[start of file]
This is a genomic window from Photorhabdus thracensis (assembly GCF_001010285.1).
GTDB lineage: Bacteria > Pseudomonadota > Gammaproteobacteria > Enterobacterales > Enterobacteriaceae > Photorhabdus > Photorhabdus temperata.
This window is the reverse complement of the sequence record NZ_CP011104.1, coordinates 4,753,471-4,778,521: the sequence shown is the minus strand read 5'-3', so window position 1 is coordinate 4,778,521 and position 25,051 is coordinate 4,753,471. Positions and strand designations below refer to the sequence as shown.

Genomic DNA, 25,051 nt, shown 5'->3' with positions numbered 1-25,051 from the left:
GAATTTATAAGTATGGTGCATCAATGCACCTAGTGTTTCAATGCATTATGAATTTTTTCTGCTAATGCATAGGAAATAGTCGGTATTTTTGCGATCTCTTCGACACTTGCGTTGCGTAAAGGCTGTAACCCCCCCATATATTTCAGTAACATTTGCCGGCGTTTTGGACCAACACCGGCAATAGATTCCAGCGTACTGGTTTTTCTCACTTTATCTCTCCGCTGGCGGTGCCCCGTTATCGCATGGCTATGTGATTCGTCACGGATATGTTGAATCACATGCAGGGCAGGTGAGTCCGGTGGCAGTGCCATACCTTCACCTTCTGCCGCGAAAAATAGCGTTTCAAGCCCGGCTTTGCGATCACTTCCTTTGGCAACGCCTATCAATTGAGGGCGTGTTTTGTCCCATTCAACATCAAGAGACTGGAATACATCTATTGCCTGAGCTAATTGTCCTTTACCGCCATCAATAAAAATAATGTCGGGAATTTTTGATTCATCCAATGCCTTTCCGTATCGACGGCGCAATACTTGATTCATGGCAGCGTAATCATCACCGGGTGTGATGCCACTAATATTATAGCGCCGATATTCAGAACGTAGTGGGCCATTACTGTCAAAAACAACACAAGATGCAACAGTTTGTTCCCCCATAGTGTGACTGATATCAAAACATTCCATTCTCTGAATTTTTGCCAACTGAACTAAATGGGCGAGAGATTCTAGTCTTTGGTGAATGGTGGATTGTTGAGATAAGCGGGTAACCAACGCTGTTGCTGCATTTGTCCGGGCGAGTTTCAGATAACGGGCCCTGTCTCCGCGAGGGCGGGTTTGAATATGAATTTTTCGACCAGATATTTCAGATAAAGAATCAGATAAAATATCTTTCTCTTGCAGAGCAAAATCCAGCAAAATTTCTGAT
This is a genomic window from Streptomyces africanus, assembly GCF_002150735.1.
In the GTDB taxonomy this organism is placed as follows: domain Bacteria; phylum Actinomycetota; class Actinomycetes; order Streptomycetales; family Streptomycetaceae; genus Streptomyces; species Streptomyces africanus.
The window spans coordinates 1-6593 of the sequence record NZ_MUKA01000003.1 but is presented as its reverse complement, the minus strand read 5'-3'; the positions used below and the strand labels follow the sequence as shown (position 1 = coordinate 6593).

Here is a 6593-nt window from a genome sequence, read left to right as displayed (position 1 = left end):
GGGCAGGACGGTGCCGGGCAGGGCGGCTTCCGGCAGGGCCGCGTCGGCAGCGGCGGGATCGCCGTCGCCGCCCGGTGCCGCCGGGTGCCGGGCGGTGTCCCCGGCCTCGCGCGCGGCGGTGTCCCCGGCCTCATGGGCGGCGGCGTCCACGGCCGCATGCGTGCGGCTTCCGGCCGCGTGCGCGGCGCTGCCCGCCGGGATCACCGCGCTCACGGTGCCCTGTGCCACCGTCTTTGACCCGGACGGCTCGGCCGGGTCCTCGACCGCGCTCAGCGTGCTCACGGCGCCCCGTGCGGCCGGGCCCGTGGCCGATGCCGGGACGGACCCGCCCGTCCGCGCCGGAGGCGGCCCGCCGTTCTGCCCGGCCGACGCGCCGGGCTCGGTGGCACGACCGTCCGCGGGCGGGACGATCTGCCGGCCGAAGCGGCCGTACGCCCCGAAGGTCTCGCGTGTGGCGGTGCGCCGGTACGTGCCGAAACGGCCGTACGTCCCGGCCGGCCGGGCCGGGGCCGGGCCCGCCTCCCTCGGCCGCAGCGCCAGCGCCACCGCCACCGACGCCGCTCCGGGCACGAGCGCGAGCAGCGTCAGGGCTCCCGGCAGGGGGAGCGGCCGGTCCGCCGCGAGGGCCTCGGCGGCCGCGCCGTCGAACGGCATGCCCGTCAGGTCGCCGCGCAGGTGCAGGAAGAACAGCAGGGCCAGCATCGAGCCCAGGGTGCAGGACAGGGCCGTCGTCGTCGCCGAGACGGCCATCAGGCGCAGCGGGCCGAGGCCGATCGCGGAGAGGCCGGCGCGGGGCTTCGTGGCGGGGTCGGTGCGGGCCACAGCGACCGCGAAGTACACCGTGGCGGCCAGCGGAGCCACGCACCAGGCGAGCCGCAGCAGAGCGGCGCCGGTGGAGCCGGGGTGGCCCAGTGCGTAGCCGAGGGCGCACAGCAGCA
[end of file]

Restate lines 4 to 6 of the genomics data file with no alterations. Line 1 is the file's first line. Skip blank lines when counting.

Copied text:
Genomic DNA, 25,051 nt, shown 5'->3' with positions numbered 1-25,051 from the left:
GAATTTATAAGTATGGTGCATCAATGCACCTAGTGTTTCAATGCATTATGAATTTTTTCTGCTAATGCATAGGAAATAGTCGGTATTTTTGCGATCTCTTCGACACTTGCGTTGCGTAAAGGCTGTAACCCCCCCATATATTTCAGTAACATTTGCCGGCGTTTTGGACCAACACCGGCAATAGATTCCAGCGTACTGGTTTTTCTCACTTTATCTCTCCGCTGGCGGTGCCCCGTTATCGCATGGCTATGTGATTCGTCACGGATATGTTGAATCACATGCAGGGCAGGTGAGTCCGGTGGCAGTGCCATACCTTCACCTTCTGCCGCGAAAAATAGCGTTTCAAGCCCGGCTTTGCGATCACTTCCTTTGGCAACGCCTATCAATTGAGGGCGTGTTTTGTCCCATTCAACATCAAGAGACTGGAATACATCTATTGCCTGAGCTAATTGTCCTTTACCGCCATCAATAAAAATAATGTCGGGAATTTTTGATTCATCCAATGCCTTTCCGTATCGACGGCGCAATACTTGATTCATGGCAGCGTAATCATCACCGGGTGTGATGCCACTAATATTATAGCGCCGATATTCAGAACGTAGTGGGCCATTACTGTCAAAAACAACACAAGATGCAACAGTTTGTTCCCCCATAGTGTGACTGATATCAAAACATTCCATTCTCTGAATTTTTGCCAACTGAACTAAATGGGCGAGAGATTCTAGTCTTTGGTGAATGGTGGATTGTTGAGATAAGCGGGTAACCAACGCTGTTGCTGCATTTGTCCGGGCGAGTTTCAGATAACGGGCCCTGTCTCCGCGAGGGCGGGTTTGAATATGAATTTTTCGACCAGATATTTCAGATAAAGAATCAGATAAAATATCTTTCTCTTGCAGAGCAAAATCCAGCAAAATTTCTGAT
This is a genomic window from Streptomyces africanus, assembly GCF_002150735.1.